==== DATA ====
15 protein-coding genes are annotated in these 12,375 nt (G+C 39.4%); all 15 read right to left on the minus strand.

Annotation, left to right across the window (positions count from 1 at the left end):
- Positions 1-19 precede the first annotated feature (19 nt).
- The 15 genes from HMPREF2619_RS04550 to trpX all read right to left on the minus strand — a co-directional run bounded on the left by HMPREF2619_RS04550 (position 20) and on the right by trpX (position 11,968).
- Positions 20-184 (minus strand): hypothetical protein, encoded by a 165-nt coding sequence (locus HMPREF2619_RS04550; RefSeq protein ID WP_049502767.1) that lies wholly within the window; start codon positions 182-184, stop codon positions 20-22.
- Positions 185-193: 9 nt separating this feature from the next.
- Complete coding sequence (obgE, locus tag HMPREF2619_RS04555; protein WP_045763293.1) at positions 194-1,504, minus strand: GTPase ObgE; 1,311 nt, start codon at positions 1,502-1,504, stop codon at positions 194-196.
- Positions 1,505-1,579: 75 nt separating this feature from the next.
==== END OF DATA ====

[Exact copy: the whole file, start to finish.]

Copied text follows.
15 protein-coding genes are annotated in these 12,375 nt (G+C 39.4%); all 15 read right to left on the minus strand.

Annotation, left to right across the window (positions count from 1 at the left end):
- Positions 1-19 precede the first annotated feature (19 nt).
- The 15 genes from HMPREF2619_RS04550 to trpX all read right to left on the minus strand — a co-directional run bounded on the left by HMPREF2619_RS04550 (position 20) and on the right by trpX (position 11,968).
- Positions 20-184 (minus strand): hypothetical protein, encoded by a 165-nt coding sequence (locus HMPREF2619_RS04550; RefSeq protein ID WP_049502767.1) that lies wholly within the window; start codon positions 182-184, stop codon positions 20-22.
- Positions 185-193: 9 nt separating this feature from the next.
- Complete coding sequence (obgE, locus tag HMPREF2619_RS04555; protein WP_045763293.1) at positions 194-1,504, minus strand: GTPase ObgE; 1,311 nt, start codon at positions 1,502-1,504, stop codon at positions 194-196.
- Positions 1,505-1,579: 75 nt separating this feature from the next.